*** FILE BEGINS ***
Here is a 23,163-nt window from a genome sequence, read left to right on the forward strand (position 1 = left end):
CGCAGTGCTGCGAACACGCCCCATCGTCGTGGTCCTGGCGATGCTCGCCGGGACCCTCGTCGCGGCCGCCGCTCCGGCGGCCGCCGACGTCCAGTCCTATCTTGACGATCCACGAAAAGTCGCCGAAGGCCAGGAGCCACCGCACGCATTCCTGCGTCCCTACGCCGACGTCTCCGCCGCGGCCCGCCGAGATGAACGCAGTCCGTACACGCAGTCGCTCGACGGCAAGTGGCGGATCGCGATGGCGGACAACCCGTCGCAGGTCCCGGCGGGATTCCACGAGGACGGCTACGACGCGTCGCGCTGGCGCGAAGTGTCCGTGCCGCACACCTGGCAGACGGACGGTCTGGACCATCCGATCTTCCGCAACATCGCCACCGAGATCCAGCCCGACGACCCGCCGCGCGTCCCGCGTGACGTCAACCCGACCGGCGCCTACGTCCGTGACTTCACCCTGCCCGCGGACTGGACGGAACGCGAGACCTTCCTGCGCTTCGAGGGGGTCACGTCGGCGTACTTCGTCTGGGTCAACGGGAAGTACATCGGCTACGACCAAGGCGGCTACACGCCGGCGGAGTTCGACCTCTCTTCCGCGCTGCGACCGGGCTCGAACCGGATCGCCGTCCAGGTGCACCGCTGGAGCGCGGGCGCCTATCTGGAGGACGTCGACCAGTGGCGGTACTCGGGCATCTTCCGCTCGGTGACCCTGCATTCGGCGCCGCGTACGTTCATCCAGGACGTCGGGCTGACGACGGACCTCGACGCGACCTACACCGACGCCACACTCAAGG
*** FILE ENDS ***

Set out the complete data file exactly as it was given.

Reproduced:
Here is a 23,163-nt window from a genome sequence, read left to right on the forward strand (position 1 = left end):
CGCAGTGCTGCGAACACGCCCCATCGTCGTGGTCCTGGCGATGCTCGCCGGGACCCTCGTCGCGGCCGCCGCTCCGGCGGCCGCCGACGTCCAGTCCTATCTTGACGATCCACGAAAAGTCGCCGAAGGCCAGGAGCCACCGCACGCATTCCTGCGTCCCTACGCCGACGTCTCCGCCGCGGCCCGCCGAGATGAACGCAGTCCGTACACGCAGTCGCTCGACGGCAAGTGGCGGATCGCGATGGCGGACAACCCGTCGCAGGTCCCGGCGGGATTCCACGAGGACGGCTACGACGCGTCGCGCTGGCGCGAAGTGTCCGTGCCGCACACCTGGCAGACGGACGGTCTGGACCATCCGATCTTCCGCAACATCGCCACCGAGATCCAGCCCGACGACCCGCCGCGCGTCCCGCGTGACGTCAACCCGACCGGCGCCTACGTCCGTGACTTCACCCTGCCCGCGGACTGGACGGAACGCGAGACCTTCCTGCGCTTCGAGGGGGTCACGTCGGCGTACTTCGTCTGGGTCAACGGGAAGTACATCGGCTACGACCAAGGCGGCTACACGCCGGCGGAGTTCGACCTCTCTTCCGCGCTGCGACCGGGCTCGAACCGGATCGCCGTCCAGGTGCACCGCTGGAGCGCGGGCGCCTATCTGGAGGACGTCGACCAGTGGCGGTACTCGGGCATCTTCCGCTCGGTGACCCTGCATTCGGCGCCGCGTACGTTCATCCAGGACGTCGGGCTGACGACGGACCTCGACGCGACCTACACCGACGCCACACTCAAGG